The venerable brickwork and the sturdy wooden floorboards make this vast Georgian warehouse a fittingly evocative home for an absorbing, five-year-old, under-visited museum. You start on the top floor with the Romans and work your way through the history of London's once thriving port. The exhibits on floor three are fairly ho-hum until you reach the powerful and deeply disturbing section dedicated to explaining how London prospered on the back of the slave trade. The audio presentation, which depicts a slave master trying to dehumanise his charges, pulls no punches. Some of the panels document the forced separation of families and the brutal way in which disobedient slaves were branded or forced to wear iron masks.
You will probably descend the stairs depressed by what we are capable of. The second floor begins in the 19th Century and is home to Sailor Town - a life size and rather spooky recreation of a poverty-stricken East End street at night. Even on a Sunday afternoon, you may find yourself stalking the raggedy paving stones of this dark, gloomy alley alone, peering into a primitive living room, window-shopping at the mildly-grotesque Animal Emporium or entering the tiny, spit and sawdust pub. The rest of this floor uses more conventional means, such as models, display panels and videos, to narrate the next 150 years of the roller coaster history of London's docks.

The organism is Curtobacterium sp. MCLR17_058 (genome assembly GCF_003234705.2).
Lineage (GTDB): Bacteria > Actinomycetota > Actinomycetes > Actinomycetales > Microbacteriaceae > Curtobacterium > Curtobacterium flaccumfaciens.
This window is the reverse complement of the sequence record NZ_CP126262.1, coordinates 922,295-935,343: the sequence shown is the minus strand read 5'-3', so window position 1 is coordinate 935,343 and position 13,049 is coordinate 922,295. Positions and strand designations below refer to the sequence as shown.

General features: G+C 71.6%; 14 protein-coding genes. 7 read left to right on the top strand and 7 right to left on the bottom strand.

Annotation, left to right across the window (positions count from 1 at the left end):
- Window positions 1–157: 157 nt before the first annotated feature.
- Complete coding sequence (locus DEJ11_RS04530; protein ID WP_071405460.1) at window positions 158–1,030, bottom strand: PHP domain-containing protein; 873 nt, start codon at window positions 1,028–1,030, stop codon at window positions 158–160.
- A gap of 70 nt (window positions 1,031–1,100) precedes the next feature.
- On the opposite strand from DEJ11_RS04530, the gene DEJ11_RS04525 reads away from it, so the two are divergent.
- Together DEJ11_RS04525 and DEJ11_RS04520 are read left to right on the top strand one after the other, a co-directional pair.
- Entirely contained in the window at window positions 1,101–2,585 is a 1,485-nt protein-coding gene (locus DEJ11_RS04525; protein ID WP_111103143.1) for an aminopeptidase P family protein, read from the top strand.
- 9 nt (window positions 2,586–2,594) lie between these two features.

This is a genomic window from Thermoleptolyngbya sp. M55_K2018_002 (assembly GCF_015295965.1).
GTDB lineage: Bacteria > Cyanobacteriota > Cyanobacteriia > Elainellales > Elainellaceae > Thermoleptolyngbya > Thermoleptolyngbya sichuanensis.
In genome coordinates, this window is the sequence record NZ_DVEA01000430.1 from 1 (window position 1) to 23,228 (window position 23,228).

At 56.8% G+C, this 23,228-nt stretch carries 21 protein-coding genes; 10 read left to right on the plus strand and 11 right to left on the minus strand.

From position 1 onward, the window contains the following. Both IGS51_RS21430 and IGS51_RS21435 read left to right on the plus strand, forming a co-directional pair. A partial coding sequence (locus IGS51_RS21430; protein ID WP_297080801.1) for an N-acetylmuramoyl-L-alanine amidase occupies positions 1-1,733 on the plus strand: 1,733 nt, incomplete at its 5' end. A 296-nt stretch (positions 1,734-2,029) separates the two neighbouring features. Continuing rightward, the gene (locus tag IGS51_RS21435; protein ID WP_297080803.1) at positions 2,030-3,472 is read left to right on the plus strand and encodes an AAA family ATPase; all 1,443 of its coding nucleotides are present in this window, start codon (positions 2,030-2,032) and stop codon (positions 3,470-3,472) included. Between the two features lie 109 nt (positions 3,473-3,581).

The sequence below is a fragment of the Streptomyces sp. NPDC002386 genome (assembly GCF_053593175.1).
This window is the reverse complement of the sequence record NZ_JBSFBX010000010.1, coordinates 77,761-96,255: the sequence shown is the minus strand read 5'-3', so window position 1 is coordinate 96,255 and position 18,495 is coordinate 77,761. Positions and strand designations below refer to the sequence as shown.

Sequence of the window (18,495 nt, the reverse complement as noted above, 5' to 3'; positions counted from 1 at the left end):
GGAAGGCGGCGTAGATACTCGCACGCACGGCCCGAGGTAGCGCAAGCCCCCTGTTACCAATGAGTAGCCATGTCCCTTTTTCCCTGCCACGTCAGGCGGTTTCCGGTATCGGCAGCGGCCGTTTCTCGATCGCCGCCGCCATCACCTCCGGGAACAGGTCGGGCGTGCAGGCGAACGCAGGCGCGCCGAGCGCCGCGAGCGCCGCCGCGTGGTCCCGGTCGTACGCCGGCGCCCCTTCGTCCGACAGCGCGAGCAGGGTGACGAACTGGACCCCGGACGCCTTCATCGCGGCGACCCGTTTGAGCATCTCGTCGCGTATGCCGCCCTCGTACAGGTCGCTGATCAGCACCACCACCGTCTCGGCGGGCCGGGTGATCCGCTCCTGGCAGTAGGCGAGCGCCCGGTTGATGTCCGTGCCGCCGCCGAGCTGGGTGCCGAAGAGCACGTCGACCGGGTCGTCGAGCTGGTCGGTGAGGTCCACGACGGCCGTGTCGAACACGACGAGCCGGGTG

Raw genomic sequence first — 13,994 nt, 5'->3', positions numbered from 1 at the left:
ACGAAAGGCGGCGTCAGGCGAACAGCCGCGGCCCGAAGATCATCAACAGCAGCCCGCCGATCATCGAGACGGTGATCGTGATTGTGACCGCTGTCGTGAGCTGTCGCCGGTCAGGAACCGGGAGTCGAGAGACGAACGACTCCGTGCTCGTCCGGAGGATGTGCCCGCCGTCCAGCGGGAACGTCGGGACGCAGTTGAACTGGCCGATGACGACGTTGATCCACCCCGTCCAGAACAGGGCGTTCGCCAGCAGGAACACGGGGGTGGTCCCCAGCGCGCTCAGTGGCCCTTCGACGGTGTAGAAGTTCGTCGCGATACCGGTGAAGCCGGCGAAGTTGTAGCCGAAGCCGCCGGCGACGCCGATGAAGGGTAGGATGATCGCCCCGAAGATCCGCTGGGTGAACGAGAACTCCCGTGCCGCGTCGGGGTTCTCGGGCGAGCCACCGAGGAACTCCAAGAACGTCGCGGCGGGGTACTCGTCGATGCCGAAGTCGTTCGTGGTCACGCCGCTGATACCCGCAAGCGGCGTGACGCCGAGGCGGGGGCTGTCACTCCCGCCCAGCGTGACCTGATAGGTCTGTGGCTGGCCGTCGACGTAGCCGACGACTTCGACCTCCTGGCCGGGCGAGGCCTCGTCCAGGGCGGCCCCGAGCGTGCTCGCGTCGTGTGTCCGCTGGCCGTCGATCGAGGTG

Forage among the pebbles
Finally, down on the ground floor, there is a large and unusual children's area, called Mudlarks, in which your kids can try on a diver's mask, haul sacks of grain or forage among the pebbles of a stream. You can get refreshments at the modest ground floor cafe, adjacent to a large model of HMS Northumberland. Admission to the museum is £5 for adults (free for children) and the tickets are valid for a year. Well worth it. 8/10